The joy of doing karaoke has nothing to do with looking cool or necessarily even hitting the right notes — it’s about leaving inhibitions behind and giving your all to the moment. Simplistic as it might sound, it’s just about having fun. That sense of pure, unironic joy is what makes Netflix’s new musical comedy Eurovision Song Contest: The Story of Fire Saga really sing. Director David Dobkin doesn’t land every single beat, but he taps into that well of carefree exultation so potently that the movie’s stumbles hardly register.
In the first moments of the film, a young boy is entranced by ABBA’s performance of “Waterloo” in the real-life 1974 Eurovision contest. (The event, which has been going on since 1956, calls for European countries to submit musical acts to compete.) There’s no irony to his adoration of the group’s poppy song or glittery costumes; when the adults around him laugh at his enthusiasm, he yells at them to cut it out. One day, he says, he’ll be the one performing on the Eurovision stage.
Fast-forward to the present day, and Lars (Will Ferrell) still dreams of competing. His father Erick (Pierce Brosnan, only 15 years older than Ferrell) disapproves, but Lars is buoyed along by his childhood best friend and current musical partner Sigrit (Rachel McAdams). Their band, Fire Saga, only ever performs in Erick’s garage and in the local pub, but a chance series of events gives them a shot at Eurovision fame and fortune.
It’s easy to guess where the story is headed at any given time, and some of the jokes, from a script written by Ferrell and Andrew Steele, invite sighs rather than laughs. But the clunkers fade from memory as soon as the characters open their mouths to sing. The songs — Fire Saga’s, and every other competitor’s — are legitimately catchy, which is startling for any movie that isn’t a strict musical, but less so given that they’re written by the likes of Savan Kotecha (Katy Perry’s “Rise,” much of Ariana Grande’s Sweetener) and Andreas Carlsson (the Backstreet Boys’ “I Want It That Way” and NSYNC’s “Bye Bye Bye”). The music hasn’t been half-assed; like everything else in the film, the songs have been crafted with love.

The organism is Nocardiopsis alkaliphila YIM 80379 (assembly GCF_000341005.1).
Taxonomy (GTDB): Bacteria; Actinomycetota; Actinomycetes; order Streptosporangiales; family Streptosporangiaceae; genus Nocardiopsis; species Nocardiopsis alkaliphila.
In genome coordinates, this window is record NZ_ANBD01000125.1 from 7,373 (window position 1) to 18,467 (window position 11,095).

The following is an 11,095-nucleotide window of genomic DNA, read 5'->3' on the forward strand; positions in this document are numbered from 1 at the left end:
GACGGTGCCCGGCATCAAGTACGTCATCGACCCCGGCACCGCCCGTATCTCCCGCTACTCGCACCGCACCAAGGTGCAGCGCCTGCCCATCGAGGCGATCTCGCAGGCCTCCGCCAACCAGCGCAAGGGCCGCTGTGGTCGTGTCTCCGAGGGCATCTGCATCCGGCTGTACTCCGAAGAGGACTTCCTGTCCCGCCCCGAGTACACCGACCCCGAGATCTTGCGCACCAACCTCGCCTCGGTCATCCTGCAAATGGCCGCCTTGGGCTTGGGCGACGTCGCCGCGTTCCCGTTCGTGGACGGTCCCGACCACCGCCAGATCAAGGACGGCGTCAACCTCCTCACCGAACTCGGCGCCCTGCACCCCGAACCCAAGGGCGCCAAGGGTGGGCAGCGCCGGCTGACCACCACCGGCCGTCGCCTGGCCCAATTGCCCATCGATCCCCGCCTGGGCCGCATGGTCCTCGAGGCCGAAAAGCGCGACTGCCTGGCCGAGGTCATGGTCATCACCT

The cast is similarly committed, particularly McAdams, who has to sell Sigrit’s devotion to Lars (and her belief in elves) without making her out to be a complete fool. The highlight, however, is Dan Stevens’ performance as Alexander Lemtov, a Russian singer also competing in Eurovision. Lemtov is as theatrical as they come — his song, “Lion Of Love,” involves a lot of suggestive movement and shirt-ripping — and Stevens leans fully into the preening, wiggling his eyebrows and winking like some kind of flirting machine. But that outsized presence doesn’t lessen the impact of a later revelation about his personal life. These characters seem silly, but that doesn’t mean they aren’t worth considering with empathy and care.
To that end, Eurovision recalls movies like Mamma Mia! and The Greatest Showman, which cannot be enjoyed while clinging to any vestige of irony. There’s no such thing as a guilty pleasure, as far as these movies are concerned; there’s only pleasure. It’s a point best made by a “song-along” halfway through the film, in which Lars and Sigrit end up at a massive house party along with past, real-life Eurovision contestants like Conchita Wurst, John Lundvik, Bilal Hassani, and Netta. The singers harmonize as they blend songs together in the kind of mash-up (“Believe,” “Waterloo,” “Ray of Light,” “I Gotta Feeling,” “Ne Partez pas Sans Moi”) that Glee could only dream of. They’re all cheesy, glittery songs, but there’s no pooh-poohing them for the sake of more “serious” art, here. Instead, the moment is triumphant. (Eurovision rambles a bit more than Mamma Mia!, but Dobkin luckily takes it less seriously than director Michael Gracey took The Greatest Showman.)
There are certainly moments where Eurovision drags, but as a de facto replacement for this year’s pandemic-cancelled contest, it’s more than suitable. Dobkin and company completely understand that the real-life contest is widely beloved because of its pure passion rather than as something to be gawked at and mocked. The movie embraces that wholehearted earnestness, and the result is an endearingly silly but never cynical comedy with songs as memorable as anything that’s been performed in the real-life contest.
Eurovision Song Contest: The Story of Fire Saga is streaming on Netflix now.
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